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A “Ghost Army” soldier stands before an inflatable tank used to deceive enemies in World War II.

A “Ghost Army” soldier stands before an inflatable tank used to deceive enemies in World War II. (Ghost Army Legacy Project)

WASHINGTON — House lawmakers unanimously voted to bestow a Congressional Gold Medal to a secret U.S. military unit that fooled German troops with inflatable tanks, audio recordings and other methods of military deception during World War II.

The Ghost Army Congressional Gold Medal Act to award the 23rd Headquarters Special Troops and the 3133rd Signal Service Company — colloquially known as the “Ghost Army” — with the top award of appreciation from Congress passed the House on Wednesday and it will now go to President Joe Biden’s desk to be signed into law. The bill passed the Senate on Dec. 15 unanimously.

“What made the Ghost Army special was not just their extraordinary courage, but their creativity,” Rep. Annie Kuster, D-N.H., said on the House floor. “Their story reminds us that listening to unconventional ideas like using visual and sound deception can help us solve existential challenges like defeating tyranny.”

The Ghost Army was kept secret for more than 50 years until its existence was declassified in 1996, according to the Ghost Army Legacy Project, a nonprofit organization that has been advocating for the unit’s national recognition for seven years.

The tactical deception unit staged more than 20 operations “often dangerously close to the front, in France, Belgium, Luxemburg and Germany,” according to a statement by the project. The Ghost Army is credited with saving approximately 30,000 lives with its tactics that diverted enemy attention from actual U.S. military advances.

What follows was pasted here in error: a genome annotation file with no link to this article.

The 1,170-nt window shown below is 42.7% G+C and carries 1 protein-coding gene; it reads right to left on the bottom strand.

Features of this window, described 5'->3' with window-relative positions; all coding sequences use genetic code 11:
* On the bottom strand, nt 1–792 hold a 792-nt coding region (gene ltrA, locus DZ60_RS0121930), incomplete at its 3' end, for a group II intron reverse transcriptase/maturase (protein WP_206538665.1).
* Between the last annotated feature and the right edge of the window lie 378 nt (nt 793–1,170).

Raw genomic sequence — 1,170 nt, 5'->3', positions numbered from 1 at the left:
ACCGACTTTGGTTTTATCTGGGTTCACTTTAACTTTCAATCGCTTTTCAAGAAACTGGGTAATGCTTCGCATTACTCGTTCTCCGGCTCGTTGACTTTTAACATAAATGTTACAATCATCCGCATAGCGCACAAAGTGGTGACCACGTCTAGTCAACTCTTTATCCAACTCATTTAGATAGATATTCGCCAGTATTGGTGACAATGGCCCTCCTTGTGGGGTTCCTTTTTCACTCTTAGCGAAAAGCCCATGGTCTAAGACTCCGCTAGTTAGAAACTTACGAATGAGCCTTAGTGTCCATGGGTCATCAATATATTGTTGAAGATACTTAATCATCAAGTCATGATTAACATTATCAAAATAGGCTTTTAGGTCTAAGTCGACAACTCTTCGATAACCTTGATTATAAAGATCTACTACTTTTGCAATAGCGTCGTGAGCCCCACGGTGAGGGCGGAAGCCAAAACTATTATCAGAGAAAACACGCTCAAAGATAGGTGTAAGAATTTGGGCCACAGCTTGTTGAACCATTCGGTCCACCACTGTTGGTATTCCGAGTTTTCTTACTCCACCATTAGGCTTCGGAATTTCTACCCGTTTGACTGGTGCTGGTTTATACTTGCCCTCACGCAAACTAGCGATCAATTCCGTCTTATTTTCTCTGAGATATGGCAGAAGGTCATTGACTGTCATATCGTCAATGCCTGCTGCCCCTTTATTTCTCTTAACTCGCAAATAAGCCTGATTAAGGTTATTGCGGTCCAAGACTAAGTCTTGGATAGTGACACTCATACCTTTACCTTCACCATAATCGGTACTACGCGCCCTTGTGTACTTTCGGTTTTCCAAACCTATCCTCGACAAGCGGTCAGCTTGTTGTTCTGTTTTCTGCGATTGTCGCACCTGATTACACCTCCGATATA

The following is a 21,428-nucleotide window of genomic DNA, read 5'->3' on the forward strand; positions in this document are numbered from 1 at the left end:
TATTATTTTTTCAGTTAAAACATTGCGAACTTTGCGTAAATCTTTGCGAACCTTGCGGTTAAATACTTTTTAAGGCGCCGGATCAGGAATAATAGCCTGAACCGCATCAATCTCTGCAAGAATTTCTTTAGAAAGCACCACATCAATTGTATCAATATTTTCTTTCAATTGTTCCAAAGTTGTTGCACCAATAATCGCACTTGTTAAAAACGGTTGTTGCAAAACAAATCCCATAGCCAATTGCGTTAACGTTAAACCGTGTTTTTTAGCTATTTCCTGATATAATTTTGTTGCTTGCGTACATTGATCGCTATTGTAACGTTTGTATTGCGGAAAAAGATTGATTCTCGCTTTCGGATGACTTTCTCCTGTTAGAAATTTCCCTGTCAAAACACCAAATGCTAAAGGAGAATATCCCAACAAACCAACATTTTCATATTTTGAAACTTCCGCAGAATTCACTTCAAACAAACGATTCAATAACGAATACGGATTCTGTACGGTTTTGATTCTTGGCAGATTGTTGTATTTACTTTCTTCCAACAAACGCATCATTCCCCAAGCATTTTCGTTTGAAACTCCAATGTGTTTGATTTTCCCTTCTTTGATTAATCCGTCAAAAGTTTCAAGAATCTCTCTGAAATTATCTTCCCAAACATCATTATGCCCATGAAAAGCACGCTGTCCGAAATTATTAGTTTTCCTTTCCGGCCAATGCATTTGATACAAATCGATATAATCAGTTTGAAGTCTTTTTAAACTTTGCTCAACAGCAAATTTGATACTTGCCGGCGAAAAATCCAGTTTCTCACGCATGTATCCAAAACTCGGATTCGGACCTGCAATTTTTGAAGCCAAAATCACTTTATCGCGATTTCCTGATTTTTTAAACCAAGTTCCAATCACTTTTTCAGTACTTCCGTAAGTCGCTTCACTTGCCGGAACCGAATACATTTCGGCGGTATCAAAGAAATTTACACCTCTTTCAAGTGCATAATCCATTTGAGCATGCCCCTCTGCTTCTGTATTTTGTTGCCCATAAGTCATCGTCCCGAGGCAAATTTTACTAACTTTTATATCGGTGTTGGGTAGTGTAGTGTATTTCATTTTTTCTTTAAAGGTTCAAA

The 1,100-person unit took creative risks, faking Army convoys, headquarters and whole divisions, deceiving the Germans to believe its small unit was one of more than 20,000 troops, according to the project.

Their tactics included playing recordings of moving armored vehicles to simulate the sound of operations at night, spoofing radio stations and sending out false Morse code “so that the enemy would never catch on that the real unit and its radio operator were long gone,” according to the project’s website.

In some cases, Ghost Army soldiers would trick adversary spies by spinning stories in local cafes in hopes that they would believe the false intelligence, according to the website.

One of their more notable operations in the final days of the war helped the 9th Army safely cross the Rhine River in a ruse that led Germans to believe false intelligence about when the U.S. troops would do so, according to the website.

One of the nine remaining Ghost Army veterans in the United States, 98-year-old Pfc. Bernie Bluestein, called the decision Wednesday by Congress “an honor.”

“I never in my lifetime expected anything like this. It completely blasts me,” Bluestein said in the statement. “I’m just sorry that there are not more of my fellow soldiers still alive that can be enjoying this as much as I do.”

The Ghost Army Legacy Project said it expects Biden to sign the bill into law within the next two weeks.

“Today’s vote was a big moment for us,” said Rick Beyer, president of the project. “But the real celebration will come when President Biden signs the bill and later when the [medal] is actually placed in the hands of the Ghost Army veterans.”

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Caitlin Doornbos covers the Pentagon for Stars and Stripes after covering the Navy’s 7th Fleet as Stripes’ Indo-Pacific correspondent at Yokosuka Naval Base, Japan. Previously, she worked as a crime reporter in Lawrence, Kan., and Orlando, Fla., where she was part of the Orlando Sentinel team that placed as finalist for the 2017 Pulitzer Prize for breaking news. Caitlin has a Bachelor of Science in journalism from the University of Kansas and master’s degree in defense and strategic studies from the University of Texas at El Paso.
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